Metal oxide nanoparticles: Scrutinizing cerium oxide from all angles
High-resolution analyses reveal the internal composition of cerium oxide nanoparticles and their interaction with individual surfactant molecules
By using state-of-the-art analysis techniques, AIMR researchers have mapped the distribution of valence states inside cerium oxide (CeO2) nanocubes1 and imaged single surfactant molecules on the surfaces of cerium oxide nanocrystals2. These findings will help make more-efficient catalysts and pave the way to design new functional materials.
Cerium oxide is an extremely versatile ceramic, being used in applications as diverse as solid oxide fuel cells, catalytic antioxidants for treating oxidative stress-related diseases, and catalytic converters for cleaning vehicle exhaust gas. Most of its interesting properties, including its extraordinarily high capacity to store oxygen, stem from the fact that the cerium cation has two stable valence states, Ce4+ and Ce3+, and can be repeatedly converted between them.
To gain insights into the mechanism behind the high oxygen storage capacity of cerium oxide nanocrystals, Yuichi Ikuhara and Tadafumi Adschiri of the AIMR at Tohoku University and colleagues used scanning transmission electron microscopy (STEM) and electron energy loss spectroscopy (EELS) to analyze the distribution of the two valence states within nanocubes of cerium oxide with sizes between about 5 and 12 nanometers. They discovered that, Ce3+ ions are concentrated near the surface of larger nanocubes but are almost absent in the center, where the Ce4+ valence state predominates. In contrast, nanocubes smaller than about 6 nanometers contain a significant amount of Ce3+ ions at their centers.
These findings will inform both fundamental and applied studies. “Our quantitative analysis of the valence state distribution, combined with local structural transformation, provides a basis for understanding the intrinsic features of cerium oxide nanocrystals,” notes Adschiri. “It will also provide critical guidance for designing and fabricating novel oxygen-storage materials that can be used as catalysts and solid electrolytes.”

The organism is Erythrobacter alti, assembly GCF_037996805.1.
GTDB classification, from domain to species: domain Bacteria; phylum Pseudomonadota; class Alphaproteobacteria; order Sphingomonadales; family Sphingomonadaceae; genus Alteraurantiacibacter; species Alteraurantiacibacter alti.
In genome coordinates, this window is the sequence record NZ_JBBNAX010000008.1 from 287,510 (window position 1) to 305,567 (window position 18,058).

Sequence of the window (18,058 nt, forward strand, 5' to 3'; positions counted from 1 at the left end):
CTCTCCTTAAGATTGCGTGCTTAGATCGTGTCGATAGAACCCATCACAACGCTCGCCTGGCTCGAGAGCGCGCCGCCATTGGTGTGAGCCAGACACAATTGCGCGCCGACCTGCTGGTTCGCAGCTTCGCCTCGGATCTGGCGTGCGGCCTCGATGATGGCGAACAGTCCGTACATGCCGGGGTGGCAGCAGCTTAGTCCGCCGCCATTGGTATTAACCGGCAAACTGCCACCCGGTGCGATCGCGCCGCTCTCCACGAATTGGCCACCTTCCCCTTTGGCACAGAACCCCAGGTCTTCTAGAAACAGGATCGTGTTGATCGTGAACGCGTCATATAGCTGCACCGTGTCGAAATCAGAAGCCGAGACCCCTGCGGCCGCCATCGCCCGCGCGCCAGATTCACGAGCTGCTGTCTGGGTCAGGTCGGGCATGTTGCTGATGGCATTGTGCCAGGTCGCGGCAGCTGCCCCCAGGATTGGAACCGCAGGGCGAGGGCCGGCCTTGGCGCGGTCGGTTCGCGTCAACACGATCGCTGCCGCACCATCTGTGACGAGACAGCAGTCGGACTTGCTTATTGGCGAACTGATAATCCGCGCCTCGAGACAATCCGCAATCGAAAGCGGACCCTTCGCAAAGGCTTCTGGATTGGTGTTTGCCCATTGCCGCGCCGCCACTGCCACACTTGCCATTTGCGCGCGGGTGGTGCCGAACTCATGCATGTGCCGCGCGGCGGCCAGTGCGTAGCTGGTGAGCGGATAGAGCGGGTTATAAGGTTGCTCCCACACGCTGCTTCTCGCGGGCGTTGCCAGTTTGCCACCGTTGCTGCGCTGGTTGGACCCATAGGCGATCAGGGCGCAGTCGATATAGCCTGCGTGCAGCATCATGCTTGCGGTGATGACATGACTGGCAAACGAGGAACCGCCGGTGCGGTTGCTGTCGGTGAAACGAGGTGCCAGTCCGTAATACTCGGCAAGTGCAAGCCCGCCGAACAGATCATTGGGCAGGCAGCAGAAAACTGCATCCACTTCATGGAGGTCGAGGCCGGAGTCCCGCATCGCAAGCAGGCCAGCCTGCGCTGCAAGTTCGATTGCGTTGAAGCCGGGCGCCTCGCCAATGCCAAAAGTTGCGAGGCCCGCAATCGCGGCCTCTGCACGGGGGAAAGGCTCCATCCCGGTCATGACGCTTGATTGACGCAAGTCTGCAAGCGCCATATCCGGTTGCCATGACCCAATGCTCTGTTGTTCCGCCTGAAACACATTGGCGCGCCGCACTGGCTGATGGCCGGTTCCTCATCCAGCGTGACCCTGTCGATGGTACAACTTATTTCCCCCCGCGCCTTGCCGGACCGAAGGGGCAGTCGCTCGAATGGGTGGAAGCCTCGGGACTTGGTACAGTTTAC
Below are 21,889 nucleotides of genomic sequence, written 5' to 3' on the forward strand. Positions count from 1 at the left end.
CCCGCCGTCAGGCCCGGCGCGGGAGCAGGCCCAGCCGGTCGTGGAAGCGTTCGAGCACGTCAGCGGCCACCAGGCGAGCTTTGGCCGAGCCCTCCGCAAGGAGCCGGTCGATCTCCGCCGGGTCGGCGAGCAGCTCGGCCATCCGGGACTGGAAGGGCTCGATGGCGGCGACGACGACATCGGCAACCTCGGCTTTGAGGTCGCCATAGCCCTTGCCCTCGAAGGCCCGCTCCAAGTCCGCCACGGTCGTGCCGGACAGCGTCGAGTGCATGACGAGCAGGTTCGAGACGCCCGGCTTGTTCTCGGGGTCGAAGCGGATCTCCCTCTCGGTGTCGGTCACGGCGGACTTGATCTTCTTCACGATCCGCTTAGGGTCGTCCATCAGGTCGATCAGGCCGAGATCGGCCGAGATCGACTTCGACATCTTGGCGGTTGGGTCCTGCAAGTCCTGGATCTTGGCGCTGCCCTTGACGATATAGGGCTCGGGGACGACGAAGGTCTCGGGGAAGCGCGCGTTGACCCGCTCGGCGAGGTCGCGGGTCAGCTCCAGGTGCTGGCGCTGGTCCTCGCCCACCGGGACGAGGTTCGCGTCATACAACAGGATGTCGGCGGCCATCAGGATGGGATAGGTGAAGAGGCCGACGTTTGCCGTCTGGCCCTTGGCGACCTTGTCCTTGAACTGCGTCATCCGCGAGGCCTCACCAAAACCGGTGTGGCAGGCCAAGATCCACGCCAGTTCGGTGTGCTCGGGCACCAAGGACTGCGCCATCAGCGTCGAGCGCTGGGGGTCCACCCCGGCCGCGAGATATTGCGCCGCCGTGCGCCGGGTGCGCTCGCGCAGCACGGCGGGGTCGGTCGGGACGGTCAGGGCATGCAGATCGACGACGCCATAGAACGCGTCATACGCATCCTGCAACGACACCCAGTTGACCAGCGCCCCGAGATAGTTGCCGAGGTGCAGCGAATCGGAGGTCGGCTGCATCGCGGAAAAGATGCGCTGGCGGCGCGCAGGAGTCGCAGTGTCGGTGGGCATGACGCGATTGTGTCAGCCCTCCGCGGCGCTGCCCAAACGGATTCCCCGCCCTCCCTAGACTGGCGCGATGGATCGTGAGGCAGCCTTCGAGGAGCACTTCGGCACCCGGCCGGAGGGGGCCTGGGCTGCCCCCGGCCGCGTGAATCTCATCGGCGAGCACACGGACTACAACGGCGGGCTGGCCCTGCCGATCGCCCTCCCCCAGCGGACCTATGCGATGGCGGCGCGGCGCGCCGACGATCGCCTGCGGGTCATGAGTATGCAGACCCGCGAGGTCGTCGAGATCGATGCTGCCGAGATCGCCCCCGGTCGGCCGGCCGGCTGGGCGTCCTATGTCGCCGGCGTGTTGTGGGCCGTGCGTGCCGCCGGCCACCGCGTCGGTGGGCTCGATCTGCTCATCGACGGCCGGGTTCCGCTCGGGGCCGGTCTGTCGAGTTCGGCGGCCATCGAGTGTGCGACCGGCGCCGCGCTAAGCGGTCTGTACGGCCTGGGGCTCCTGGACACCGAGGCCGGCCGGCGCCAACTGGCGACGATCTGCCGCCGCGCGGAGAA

In a related study, the researchers used STEM and EELS to examine how surfactants interact with cerium oxide nanoparticles. This is important since surfactants, which lower the nanocrystals’ surface energy, are indispensable for synthesizing metal oxide nanoparticles with controllable sizes and desired morphologies and are thought to play a key role in applications. The team succeeded in imaging single surfactant molecules on the surfaces of metal oxide nanoparticles — the first time such a high resolution has been achieved.
“We found direct evidence that surfactant coverage ensures the synthesis of well-dispersed ultrafine nanocrystals that do not clump together,” comments Ikuhara. “The direct characterization of single surfactant molecules of an organic surfactant on the surfaces of metal oxide nanocrystals will advance our understanding of the surface chemistry of surfactant-modified nanocrystals.”
The team will investigate the effect of adding dopants on the distribution of the valence state in ultrafine nanocrystals.
- Hao, X., Yoko, A., Chen, C., Inoue, K., Saito, M., Seong, G., Takami, S., Adschiri, T. & Ikuhara, Y. Atomic-scale valence state distribution inside ultrafine CeO2 nanocubes and its size dependence. Small 14, 1802915 (2018). | article
- Hao, X., Chen, C., Saito, M., Yin, D., Inoue, K., Takami, S., Adschiri, T. & Ikuhara, Y. Direct imaging for single molecular chain of surfactant on CeO2 nanocrystals. Small 14, 1801093 (2018). | article
This research highlight has been approved by the authors of the original article and all information and data contained within has been provided by said authors.